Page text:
I’m seeing a lot of call in the liberal social media community for media outlets and others to stop referring to the online racist force behind Trump’s support as “alt-right” and start calling them white nationalists, or white supremacists, or Nazis, or Neo-Nazis, or really anything but what they call themselves. ThinkProgress offers this explanation for their policy:
Spencer and Bannon are of course free to describe themselves however they’d like, but journalists are not obliged to uncritically accept their framing. A reporter’s job is to describe the world as it is, with clarity and accuracy. Use of the term “alt-right,” by concealing overt racism, makes that job harder.
With that in mind, ThinkProgress will no longer treat “alt-right” as an accurate descriptor of either a movement or its members. We will only use the name when quoting others. When appending our own description to men like Spencer and groups like NPI, we will use terms we consider more accurate, such as “white nationalist” or “white supremacist.”
“Alt-right” only conceals overt racism to people who didn’t know they existed before two weeks ago, and it won’t for long. Meanwhile, I see each of these alternative descriptions as being either inaccurate or not sufficiently specific. White nationalism and white supremacy are much broader categories, and white supremacy in particular is somewhat fuzzy in definition; if we include everyone who supports institutional structures which benefit whites at the expense of others, virtually every nationally elected official is a white supremacist, including a great many Democrats. This is a huge problem, but it doesn’t help if we don’t distinguish the alt-righters from that huge group.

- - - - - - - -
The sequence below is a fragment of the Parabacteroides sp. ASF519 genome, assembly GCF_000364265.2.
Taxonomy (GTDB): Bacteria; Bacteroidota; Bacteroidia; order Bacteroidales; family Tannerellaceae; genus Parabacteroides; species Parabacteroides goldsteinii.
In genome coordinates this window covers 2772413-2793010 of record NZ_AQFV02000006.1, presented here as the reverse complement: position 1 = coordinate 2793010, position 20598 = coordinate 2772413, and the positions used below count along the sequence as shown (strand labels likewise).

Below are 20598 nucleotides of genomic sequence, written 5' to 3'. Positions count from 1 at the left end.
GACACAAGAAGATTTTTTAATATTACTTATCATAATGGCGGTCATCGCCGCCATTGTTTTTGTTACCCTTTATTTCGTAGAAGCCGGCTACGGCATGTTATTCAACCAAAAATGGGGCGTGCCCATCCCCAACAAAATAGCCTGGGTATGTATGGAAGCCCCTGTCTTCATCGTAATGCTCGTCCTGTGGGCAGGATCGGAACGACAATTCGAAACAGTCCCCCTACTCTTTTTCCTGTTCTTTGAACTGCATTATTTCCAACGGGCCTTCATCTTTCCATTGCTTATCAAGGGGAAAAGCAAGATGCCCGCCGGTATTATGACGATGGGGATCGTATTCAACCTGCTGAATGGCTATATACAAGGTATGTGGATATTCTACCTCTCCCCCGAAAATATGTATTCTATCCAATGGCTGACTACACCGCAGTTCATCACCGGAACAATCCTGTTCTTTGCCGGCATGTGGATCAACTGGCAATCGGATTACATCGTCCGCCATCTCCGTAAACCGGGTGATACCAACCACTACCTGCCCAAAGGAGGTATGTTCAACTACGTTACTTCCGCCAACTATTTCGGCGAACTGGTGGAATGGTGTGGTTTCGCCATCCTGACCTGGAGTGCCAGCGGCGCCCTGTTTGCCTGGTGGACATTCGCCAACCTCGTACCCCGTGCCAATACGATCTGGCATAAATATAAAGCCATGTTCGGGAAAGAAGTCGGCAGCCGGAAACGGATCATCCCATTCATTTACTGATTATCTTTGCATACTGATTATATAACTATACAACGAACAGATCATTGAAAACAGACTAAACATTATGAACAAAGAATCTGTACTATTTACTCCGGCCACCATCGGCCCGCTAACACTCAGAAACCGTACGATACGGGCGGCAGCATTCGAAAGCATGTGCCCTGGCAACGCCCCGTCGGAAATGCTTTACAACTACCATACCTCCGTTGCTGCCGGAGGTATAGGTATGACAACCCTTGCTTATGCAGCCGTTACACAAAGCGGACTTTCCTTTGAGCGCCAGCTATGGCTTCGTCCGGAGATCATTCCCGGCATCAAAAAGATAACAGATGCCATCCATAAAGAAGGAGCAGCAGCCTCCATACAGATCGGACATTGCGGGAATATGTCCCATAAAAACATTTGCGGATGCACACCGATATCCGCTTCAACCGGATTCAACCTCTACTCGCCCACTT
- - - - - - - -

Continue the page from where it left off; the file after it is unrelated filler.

“Nazi” and “Neo-Nazi” have also been suggested, and while their symbology and some of their attitudes are reflective of the alt-right movement, there are issues with this as well. Nazis were racists and white nationalists, but they also were effective administrators, builders, and scientists. Neo-Nazis have mostly been the opposite: usually local, in-person hobby organizations who don’t accomplish anything and aren’t worth taking seriously. Neither of these things are reflective of the alt-right.
It seems to me that alt-right is a new category: racists of convenience. While white nationalism is a key focus of their activities right now, I have difficulty buying into the idea that they’re thoroughly committed to it. Their behavior, both on the Breitbart News side and the internet forum side, strikes me as a weaponized version of a familiar online archetype: alt-righters are griefers.
For a griefer, white supremacy is a tool, not a philosophy. It gives them something to center the graffiti, property damage, harassment, and greater crimes that they want to do. They’re not going from white supremacy to drawing a swastika, they’re going from wanting to draw something offensive to adopting the swastika and giving lip-service to the philosophy behind it.
This racism-as-meme can still be immensely dangerous. Perhaps even more so. It’s a moving target for those of us fighting it, because if white supremacy becomes untenable or even unfashionable, they can simply move on to the next meme, the next excuse.
So we should be careful not to lump the alt-right into white supremacy, because they have no reason to stay there. They can make the world miserable under the auspices of any number of philosophical systems, and if we let them, they’ll be happy to do so.
Go ahead and call them alt-right. And make sure everyone knows what they are.